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Mark J. Mamula, PhD


Yale University

Internal Medicine


Therapeutic inhibitors of antigen presentation pathways in SLE

The Mamula laboratory has identified and characterized a novel pathway of antigen presentation in autoimmune disease. In particular, B cells that acquire specific autoantigens can play an important role in triggering autoimmunity in both a direct and indirect manner. First, B cells can directly process autoantigen in triggering T cell autoimmunity. Therapeutics such as Rituxan and Belimumab have been developed to interfere with these direct functions of B cells. In the indirect pathway, autoantigen-bearing B cells form high affinity interactions with scavenger receptor A (SR-A), which is expressed primarily on macrophages (MF s) and dendritic cells (DCs). In this pathway, antigen loaded B cells deliver their antigens to MFs and DCs, which amplify and activate autoimmune T cells, and initiate pathology in models of disease. Our working hypothesis is that identifying small molecules that inhibit the latter pathway will provide leads for developing a new treatment for autoimmunity.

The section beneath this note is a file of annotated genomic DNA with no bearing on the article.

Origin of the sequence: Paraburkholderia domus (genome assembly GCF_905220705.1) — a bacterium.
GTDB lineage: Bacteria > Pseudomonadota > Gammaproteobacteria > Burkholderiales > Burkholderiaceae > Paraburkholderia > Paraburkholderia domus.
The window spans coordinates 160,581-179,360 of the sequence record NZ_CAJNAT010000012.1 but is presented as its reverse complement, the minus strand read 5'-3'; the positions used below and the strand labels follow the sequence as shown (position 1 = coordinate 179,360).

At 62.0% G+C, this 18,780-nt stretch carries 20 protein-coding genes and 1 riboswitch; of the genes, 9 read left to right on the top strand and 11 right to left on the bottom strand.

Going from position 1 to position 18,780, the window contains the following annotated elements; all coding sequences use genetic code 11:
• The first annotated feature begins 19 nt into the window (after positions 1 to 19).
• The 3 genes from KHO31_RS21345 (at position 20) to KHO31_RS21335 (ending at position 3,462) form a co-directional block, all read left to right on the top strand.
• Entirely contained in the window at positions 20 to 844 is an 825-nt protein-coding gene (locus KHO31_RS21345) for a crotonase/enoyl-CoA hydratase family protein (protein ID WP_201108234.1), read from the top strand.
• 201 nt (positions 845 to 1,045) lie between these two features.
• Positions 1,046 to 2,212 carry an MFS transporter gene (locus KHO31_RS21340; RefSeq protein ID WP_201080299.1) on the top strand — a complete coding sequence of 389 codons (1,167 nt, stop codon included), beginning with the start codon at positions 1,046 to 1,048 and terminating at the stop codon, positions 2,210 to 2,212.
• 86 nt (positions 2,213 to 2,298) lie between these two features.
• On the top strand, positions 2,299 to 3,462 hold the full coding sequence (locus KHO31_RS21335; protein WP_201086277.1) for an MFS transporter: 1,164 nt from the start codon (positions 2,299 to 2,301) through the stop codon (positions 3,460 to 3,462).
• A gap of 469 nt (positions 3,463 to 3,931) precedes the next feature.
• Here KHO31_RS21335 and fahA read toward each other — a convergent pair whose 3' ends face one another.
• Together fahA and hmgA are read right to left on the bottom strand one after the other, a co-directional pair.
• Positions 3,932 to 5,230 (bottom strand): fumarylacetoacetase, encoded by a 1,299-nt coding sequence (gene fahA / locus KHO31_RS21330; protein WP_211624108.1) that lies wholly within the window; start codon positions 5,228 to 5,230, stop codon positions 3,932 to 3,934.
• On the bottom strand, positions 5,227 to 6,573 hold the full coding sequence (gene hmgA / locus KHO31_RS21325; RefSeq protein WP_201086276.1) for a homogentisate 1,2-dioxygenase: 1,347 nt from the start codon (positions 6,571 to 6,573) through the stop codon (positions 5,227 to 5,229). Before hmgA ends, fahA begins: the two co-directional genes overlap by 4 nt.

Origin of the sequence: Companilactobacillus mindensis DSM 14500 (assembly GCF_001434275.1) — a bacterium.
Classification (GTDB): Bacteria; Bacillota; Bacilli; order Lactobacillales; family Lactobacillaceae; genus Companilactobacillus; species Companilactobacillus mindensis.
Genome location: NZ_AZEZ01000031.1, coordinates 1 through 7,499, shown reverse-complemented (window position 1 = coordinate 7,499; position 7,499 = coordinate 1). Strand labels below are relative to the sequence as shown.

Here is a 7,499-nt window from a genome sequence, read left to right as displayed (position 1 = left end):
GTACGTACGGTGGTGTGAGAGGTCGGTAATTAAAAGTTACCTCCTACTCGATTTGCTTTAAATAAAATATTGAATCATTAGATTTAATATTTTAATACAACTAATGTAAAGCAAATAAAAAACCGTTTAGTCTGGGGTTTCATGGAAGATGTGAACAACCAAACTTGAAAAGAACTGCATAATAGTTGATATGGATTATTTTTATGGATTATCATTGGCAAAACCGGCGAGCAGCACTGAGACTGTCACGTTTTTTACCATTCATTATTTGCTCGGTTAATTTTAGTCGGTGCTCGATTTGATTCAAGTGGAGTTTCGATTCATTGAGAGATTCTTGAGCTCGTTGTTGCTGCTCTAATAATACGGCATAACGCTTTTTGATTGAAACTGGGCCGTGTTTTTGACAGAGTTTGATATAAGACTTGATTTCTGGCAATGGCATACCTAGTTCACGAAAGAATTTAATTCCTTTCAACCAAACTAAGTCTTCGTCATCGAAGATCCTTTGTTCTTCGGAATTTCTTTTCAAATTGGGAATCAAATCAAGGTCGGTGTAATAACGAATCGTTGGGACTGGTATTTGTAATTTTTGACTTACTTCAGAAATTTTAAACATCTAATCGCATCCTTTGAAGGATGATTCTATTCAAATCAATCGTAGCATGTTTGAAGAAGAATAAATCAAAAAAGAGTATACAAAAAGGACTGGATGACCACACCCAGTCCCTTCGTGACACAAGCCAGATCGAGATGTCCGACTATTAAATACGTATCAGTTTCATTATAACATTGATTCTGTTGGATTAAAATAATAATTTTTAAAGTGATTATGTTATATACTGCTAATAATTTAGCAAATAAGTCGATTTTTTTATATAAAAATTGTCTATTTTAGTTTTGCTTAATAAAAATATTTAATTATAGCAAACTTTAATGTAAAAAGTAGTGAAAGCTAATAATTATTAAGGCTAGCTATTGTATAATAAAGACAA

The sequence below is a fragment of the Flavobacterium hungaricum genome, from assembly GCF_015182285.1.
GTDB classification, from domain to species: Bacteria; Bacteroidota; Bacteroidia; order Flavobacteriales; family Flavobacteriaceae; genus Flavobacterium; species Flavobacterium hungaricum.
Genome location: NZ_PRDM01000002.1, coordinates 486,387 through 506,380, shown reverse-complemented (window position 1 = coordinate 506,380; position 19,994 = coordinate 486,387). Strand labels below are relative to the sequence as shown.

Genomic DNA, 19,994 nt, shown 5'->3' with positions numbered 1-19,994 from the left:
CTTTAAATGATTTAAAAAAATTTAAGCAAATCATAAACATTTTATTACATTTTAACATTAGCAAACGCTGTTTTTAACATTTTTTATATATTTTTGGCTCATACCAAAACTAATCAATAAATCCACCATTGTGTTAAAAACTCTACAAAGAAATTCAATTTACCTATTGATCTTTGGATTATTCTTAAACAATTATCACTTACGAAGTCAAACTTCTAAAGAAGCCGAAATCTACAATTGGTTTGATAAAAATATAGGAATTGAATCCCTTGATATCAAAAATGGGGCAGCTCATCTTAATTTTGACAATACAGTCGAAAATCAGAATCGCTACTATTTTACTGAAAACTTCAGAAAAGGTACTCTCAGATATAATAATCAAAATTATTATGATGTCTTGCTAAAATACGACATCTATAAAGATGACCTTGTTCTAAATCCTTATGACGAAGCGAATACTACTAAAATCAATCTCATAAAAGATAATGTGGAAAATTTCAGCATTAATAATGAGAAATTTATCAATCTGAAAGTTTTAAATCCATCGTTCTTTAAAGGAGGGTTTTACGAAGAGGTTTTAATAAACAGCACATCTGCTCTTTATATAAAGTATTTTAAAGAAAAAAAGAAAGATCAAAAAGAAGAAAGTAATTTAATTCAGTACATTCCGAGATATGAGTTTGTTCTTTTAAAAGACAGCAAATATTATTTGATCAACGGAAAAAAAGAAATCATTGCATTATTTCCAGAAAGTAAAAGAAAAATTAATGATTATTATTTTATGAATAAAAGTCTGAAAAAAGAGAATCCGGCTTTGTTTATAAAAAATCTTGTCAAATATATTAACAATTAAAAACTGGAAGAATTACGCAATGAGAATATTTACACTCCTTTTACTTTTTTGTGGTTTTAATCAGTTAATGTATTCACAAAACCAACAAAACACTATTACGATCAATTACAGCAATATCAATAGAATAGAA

SR-A is a key membrane bound receptors on macrophages and dendritic cells. SR-A forms a trimeric surface structure that mediates a number of important cellular functions, including adhesion to B cells and the binding and the uptake of apoptotic cell debris by phagocytic cells. SR-A has two unique domains in the surface exposed structure, a cysteine rich domain (SRCR) and a collagenous-like domain proximal to the membrane. The biology of SR-A depends on the receptor’s ability to bind and acquire soluble ligands via either of the two domains. We have established high throughput screening systems to identify novel small molecule inhibitors (SMIs) of the SR-A domain implicated in autoimmunity. Our goal is to develop SMIs to specifically interfere with antigen transfer and subsequent downstream pathology created by this receptor. In accomplishing this goal, we have formed a unique collaboration with the Yale University Center for Molecule Discovery (http://ycmd.yale.edu/resources) with expertise in medicinal chemistry, molecular computational analyses, and fundamental SMI development and troubleshooting. As noted above, these studies will develop candidates that block SR-A mediated transfer and processing of autoantigens. Key screening strategies have been established and pilot studies have confirmed the feasibility of blocking SR-A mediated biology in treating an animal model of lupus autoimmunity. The sought after milestones for subsequent studies will focus on structure-activity relationships of compounds, toxicity of candidate compounds and in long term efficacy and potential therapeutic efficacy in models of autoimmunity.

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